operating systems in parallel on the same PC (see
http://en.wikipedia.org/wiki/Virtualisation).

This opens all kind of interesting possibilities, in particular for
software distribution.

Rather then having to worry about creating and maintaining different
versions of a program for Windows + the infinite variations of
Linux/Unix one could simply distribute a stand-alone virtual machine
including the kernel of the OS of choice plus the application (this
naturally only applies to applications with a network interface, e.g.
web-based applications). 

This would have significant advantages in terms of ease of installation,
safety, manageability and possibly also efficiency of execution as the
underlying OS could be fine-tuned to support the application in an
optimal way.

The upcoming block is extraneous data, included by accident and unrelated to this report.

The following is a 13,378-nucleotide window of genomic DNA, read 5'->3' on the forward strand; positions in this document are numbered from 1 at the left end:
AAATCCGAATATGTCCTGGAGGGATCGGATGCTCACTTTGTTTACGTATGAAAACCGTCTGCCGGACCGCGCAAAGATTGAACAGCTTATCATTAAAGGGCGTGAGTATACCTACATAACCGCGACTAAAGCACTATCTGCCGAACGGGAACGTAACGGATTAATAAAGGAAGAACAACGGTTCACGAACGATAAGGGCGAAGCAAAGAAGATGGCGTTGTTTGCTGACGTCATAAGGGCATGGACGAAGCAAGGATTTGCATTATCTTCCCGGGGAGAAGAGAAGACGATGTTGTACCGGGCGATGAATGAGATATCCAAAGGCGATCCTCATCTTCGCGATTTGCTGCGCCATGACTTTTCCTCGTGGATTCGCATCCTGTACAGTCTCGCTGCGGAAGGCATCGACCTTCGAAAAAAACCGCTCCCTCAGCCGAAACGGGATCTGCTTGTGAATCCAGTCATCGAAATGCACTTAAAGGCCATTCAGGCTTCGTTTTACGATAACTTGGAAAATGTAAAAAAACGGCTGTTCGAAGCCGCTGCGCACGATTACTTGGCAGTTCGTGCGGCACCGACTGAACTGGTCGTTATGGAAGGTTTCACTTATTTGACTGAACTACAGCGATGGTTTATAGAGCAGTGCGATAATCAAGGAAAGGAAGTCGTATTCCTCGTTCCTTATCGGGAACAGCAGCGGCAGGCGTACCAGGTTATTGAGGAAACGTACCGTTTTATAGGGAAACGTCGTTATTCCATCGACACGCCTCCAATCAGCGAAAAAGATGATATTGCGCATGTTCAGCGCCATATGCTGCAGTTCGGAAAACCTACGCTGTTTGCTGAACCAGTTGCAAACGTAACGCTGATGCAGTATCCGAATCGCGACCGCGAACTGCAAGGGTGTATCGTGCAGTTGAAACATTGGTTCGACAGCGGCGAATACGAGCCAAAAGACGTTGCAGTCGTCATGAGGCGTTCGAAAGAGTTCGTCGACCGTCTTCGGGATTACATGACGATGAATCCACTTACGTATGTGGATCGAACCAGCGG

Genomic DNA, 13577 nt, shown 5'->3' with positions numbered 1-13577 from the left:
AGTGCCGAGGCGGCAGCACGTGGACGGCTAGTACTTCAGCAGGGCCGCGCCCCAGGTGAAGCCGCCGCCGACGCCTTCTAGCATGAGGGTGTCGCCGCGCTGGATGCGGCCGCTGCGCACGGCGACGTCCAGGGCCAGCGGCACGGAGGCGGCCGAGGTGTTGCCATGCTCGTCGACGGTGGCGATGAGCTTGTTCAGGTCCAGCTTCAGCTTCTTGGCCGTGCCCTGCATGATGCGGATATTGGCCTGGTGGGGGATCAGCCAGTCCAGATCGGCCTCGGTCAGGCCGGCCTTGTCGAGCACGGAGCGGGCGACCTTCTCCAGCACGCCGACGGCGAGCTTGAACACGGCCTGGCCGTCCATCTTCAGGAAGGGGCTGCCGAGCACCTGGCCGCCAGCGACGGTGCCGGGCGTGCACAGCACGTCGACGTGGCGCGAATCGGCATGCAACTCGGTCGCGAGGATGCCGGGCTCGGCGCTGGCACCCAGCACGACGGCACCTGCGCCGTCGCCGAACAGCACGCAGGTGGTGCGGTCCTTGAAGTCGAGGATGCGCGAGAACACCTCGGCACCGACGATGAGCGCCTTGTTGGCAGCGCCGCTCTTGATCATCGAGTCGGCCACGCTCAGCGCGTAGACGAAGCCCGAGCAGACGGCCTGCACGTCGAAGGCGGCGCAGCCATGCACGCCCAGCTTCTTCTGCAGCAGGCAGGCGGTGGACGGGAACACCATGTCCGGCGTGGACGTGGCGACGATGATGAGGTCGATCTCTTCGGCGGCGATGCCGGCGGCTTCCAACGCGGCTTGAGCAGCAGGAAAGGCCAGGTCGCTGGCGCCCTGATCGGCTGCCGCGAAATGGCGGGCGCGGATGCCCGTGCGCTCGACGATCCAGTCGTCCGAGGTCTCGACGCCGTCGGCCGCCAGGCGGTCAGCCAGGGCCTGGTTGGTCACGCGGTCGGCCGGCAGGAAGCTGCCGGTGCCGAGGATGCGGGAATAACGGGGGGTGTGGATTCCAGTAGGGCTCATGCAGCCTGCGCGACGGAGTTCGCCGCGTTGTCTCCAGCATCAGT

This new trend might also be good news for Haskell as, coupled with a
free OS with a small footprint, it might be used to create network
applications that are both powerful and easy-to-install and manage. 

Since the question: what is the smallest X86 OS core on top of which one
might compile Haskell (and I am mainly thinking of GHC Haskell here)
programs?
(Continue reading)

Jared Updike | 5 Apr 17:23 2006
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Re: haskell-in-a-box?

> And: has anyone already built a 'haskell-in-a-box' virtual machine?

Some are working on an all-Haskell-boots-from-scratch OS:
House (Haskell User's Operating System and Environment):

http://www.cse.ogi.edu/~hallgren/House/

>From the page: "House  is a demo of software written in Haskell,
running in a standalone environment. It is a system than can serve as
a platform for exploring various ideas relating to low-level and
system-level programming in a high-level functional language. More
details are available in our ICFP 2005 paper: A Principled Approach to
Operating System Construction in Haskell."

Also, YHC is (in development) a new Haskell compiler based on nhc98
that aims to produce highly portable bytecode which can then be ported
to JVM, .NET, etc. and of course a C virtual machine:

http://www-users.cs.york.ac.uk/~ndm/yhc/

  Jared.

--
http://www.updike.org/~jared/
reverse ")-:"

Gmane